March 6 to 12, 2000
I am approaching this project from a vocal point of view. I place heavy, continuous stress on understanding the human hearing apparatus and the brain it is attatched to. Our ears respond to CHANGES in air pressure. No changing, no responce. Fortunately, the ear is so sensitive it will acknowledge the slightest difference. The good singer understands that his job is to generate the most change possible on a continuous basis. He takes each note and uses it for something. That something is not to be found or even hinted at in the composition and requires that the performer take a kind of time that is actually at odds with the time built into the piece. To do this something can only result from an individual CHOICE to look for possibilities beyond the score. How many times I've heard the complaint," I've worked and worked on this! I can play every note and every dynamic at the indicated tempo, but it still doesn't sound good." Between the score and the machine,(flute), there are so many distractions that one can only focus one's attention on sound for its own sake by consciously turning to it and away from correctnes. It is a fact that we do not have enough wiring to think both ways at once. I trust my students to get it right. That is a relatively easy thing to accomplish. As the student plays, I keep up a steady stream of vocal encouragement and reaction, sort of like a cheering section at a ball game. In this way the student hears me respond to something they did RIGHT WHEN THEY DID IT, rather than the typical play-and-critique-after-approach. After a while they realize that what I reacted to was a choice they made, one of thousands per second, that come from their brain and nowhere else! A couple of things to remember about sound: it is chaotic by nature, the frequency is never more than 12.5% of the total, and sound always consists of onset, peak, and decay, no matter how short. These are facts, not my opinion. Something to consider next time you're faced with an intonation or balance problem.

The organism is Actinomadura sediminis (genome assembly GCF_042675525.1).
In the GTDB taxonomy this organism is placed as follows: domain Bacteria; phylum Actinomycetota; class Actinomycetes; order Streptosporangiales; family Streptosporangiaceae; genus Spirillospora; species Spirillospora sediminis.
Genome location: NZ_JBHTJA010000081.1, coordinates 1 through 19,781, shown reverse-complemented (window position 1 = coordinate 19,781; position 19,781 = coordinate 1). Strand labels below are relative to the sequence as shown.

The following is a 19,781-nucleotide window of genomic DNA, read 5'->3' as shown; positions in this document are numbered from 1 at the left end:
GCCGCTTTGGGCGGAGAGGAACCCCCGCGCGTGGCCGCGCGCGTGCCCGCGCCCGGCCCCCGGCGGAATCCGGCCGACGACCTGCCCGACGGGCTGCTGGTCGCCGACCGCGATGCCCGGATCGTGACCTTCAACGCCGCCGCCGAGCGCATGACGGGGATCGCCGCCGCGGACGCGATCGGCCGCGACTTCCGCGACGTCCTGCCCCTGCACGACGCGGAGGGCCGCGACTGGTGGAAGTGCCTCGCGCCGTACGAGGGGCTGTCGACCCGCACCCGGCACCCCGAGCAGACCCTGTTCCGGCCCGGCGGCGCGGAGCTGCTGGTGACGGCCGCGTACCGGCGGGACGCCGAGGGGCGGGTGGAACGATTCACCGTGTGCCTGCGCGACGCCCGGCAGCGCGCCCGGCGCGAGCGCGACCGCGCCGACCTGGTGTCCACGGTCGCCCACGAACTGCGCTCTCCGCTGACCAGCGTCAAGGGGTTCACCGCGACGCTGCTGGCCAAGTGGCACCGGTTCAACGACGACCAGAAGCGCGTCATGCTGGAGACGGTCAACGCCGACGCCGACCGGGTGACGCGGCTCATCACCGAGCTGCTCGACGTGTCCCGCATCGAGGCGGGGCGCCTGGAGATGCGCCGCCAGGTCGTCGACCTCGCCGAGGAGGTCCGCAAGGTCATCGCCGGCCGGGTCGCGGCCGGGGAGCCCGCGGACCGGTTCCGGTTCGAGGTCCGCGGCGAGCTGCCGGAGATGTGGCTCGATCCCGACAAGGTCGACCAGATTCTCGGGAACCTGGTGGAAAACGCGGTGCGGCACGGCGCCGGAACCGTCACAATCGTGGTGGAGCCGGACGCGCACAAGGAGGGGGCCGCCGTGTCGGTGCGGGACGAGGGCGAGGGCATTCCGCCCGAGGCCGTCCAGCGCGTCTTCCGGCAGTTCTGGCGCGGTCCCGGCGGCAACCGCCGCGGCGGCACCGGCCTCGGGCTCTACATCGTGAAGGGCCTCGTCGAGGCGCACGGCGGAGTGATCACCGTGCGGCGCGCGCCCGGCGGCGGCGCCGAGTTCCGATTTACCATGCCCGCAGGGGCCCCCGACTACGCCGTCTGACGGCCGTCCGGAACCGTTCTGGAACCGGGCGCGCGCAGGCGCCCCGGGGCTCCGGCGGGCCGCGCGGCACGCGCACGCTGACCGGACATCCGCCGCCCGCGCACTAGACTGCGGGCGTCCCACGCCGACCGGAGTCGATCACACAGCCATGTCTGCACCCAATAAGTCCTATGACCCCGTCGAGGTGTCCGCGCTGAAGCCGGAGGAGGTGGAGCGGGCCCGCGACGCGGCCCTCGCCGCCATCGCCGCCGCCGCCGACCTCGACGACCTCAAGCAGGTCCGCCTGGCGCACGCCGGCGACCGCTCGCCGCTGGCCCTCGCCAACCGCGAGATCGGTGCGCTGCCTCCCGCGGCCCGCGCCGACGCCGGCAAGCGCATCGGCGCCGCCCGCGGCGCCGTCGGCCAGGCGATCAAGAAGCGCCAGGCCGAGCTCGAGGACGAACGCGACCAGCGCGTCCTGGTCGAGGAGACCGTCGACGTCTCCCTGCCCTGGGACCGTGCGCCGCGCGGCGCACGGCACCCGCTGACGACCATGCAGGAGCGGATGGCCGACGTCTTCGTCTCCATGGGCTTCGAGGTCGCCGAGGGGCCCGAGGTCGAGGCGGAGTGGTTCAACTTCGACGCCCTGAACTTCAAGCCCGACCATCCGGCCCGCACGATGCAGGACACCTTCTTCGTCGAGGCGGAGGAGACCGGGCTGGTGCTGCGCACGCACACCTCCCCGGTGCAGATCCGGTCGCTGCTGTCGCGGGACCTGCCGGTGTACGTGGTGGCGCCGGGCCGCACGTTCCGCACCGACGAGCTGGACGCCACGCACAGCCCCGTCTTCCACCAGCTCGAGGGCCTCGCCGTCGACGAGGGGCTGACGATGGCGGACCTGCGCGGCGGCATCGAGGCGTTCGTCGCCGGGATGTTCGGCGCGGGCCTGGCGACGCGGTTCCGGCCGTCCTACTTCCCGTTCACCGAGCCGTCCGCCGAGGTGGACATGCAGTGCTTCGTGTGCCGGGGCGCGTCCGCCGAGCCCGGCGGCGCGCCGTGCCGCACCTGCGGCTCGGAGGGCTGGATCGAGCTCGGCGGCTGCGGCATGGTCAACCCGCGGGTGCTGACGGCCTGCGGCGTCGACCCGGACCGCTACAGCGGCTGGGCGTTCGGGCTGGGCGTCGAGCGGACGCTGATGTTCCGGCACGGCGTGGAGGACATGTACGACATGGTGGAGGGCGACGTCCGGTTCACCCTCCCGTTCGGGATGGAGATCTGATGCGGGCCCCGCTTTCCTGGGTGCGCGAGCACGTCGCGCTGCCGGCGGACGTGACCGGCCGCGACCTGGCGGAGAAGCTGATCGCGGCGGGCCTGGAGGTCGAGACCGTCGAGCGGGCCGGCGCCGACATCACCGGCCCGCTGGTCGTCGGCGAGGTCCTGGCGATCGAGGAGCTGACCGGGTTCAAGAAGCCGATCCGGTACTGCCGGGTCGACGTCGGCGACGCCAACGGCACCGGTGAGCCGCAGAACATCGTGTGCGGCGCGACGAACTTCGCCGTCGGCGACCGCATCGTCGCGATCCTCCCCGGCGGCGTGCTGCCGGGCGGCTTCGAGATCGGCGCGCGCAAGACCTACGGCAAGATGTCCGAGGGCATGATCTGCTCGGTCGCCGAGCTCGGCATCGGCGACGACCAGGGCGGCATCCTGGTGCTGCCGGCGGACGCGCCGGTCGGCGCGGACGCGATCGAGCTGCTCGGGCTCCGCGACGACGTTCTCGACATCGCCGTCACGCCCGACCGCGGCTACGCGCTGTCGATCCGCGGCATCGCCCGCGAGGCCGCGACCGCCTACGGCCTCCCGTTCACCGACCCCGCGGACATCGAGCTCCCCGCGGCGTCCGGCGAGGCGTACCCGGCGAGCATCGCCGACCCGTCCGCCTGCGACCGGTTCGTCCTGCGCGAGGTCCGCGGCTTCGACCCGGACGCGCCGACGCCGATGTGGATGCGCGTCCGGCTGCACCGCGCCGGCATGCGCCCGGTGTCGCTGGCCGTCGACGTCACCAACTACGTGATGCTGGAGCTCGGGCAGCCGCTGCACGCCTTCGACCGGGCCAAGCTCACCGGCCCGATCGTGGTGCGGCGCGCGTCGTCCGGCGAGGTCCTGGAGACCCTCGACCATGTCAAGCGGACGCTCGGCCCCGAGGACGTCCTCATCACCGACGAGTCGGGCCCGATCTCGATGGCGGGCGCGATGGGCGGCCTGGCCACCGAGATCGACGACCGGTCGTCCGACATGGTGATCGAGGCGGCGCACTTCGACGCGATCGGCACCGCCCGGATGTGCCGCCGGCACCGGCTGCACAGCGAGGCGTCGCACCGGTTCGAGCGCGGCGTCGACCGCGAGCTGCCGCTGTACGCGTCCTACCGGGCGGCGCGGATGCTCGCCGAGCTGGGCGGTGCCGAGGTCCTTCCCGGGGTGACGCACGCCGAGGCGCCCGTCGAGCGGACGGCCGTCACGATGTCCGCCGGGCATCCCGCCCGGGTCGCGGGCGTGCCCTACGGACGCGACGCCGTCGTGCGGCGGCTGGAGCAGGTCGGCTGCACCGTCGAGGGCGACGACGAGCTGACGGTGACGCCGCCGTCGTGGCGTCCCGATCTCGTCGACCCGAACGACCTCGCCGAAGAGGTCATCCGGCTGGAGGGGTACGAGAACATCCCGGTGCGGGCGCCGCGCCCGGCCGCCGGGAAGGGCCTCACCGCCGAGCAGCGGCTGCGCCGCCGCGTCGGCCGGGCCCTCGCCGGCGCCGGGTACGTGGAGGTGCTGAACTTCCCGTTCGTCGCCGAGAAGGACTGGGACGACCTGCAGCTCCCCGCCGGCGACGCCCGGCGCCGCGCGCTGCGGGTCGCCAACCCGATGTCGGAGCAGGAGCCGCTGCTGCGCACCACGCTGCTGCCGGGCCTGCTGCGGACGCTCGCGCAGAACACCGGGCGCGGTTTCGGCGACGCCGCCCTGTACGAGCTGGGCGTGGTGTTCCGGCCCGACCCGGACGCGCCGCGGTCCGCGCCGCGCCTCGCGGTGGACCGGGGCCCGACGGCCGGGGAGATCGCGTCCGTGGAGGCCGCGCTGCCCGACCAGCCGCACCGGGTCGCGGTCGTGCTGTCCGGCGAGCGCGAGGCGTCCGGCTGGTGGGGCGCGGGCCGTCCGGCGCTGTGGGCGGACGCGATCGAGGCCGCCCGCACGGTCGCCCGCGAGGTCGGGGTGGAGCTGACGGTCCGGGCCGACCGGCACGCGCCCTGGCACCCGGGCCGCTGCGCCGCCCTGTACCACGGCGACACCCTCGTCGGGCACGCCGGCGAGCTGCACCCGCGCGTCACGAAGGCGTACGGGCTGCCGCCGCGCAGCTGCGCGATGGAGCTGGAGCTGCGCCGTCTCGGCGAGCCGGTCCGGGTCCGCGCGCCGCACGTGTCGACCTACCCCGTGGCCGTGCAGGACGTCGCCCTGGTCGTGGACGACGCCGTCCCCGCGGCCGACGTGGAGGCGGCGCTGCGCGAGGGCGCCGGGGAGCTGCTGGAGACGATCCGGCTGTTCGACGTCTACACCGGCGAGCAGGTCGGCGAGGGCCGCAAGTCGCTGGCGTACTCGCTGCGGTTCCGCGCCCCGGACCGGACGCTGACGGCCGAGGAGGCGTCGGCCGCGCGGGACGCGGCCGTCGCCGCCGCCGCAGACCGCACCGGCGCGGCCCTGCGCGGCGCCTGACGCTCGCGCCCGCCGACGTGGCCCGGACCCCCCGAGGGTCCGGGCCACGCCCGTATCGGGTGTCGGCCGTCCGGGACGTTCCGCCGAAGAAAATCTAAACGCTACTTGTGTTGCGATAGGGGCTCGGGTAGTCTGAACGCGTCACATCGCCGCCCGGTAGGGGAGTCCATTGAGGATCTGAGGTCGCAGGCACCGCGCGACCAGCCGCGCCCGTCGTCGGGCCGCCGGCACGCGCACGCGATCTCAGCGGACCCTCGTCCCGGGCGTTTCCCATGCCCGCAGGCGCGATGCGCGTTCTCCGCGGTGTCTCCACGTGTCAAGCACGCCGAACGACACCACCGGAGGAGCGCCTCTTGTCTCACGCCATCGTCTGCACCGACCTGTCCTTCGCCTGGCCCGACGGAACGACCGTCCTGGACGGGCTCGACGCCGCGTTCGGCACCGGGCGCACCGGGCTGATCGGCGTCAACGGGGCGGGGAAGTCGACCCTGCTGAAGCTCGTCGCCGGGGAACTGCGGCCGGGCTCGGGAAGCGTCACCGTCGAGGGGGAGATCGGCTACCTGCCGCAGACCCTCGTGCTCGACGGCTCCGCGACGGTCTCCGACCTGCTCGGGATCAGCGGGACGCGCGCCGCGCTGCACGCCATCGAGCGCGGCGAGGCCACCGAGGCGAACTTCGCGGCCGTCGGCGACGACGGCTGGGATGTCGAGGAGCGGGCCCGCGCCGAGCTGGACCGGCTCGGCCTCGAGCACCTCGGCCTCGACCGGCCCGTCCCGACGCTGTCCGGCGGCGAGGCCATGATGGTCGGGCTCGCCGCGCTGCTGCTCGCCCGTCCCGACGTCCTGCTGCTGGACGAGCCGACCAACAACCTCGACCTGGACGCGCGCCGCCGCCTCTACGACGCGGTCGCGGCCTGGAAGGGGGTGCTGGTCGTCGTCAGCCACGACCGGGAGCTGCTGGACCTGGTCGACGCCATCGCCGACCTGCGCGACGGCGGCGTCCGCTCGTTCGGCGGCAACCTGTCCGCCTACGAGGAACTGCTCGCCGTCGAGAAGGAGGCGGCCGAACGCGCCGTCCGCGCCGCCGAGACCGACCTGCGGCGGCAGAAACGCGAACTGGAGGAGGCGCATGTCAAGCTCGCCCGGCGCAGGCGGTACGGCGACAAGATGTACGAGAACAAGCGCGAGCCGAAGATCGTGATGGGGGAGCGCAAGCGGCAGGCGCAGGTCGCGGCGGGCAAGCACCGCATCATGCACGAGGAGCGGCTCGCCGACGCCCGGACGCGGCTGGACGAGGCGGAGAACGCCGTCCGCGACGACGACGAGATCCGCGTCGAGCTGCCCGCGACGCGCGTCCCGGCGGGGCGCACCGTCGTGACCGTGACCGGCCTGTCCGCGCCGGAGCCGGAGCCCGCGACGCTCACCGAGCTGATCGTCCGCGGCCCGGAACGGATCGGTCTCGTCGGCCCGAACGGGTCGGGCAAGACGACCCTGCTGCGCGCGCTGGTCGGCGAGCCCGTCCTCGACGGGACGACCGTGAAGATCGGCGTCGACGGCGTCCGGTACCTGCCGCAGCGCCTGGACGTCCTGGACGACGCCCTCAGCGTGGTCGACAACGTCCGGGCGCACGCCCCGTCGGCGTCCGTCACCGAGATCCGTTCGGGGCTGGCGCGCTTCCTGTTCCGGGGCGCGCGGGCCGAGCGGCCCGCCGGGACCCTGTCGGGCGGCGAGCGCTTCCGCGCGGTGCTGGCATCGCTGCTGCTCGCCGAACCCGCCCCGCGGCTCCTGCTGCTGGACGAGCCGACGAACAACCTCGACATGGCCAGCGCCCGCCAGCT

I welcome your remarks and promise to reply.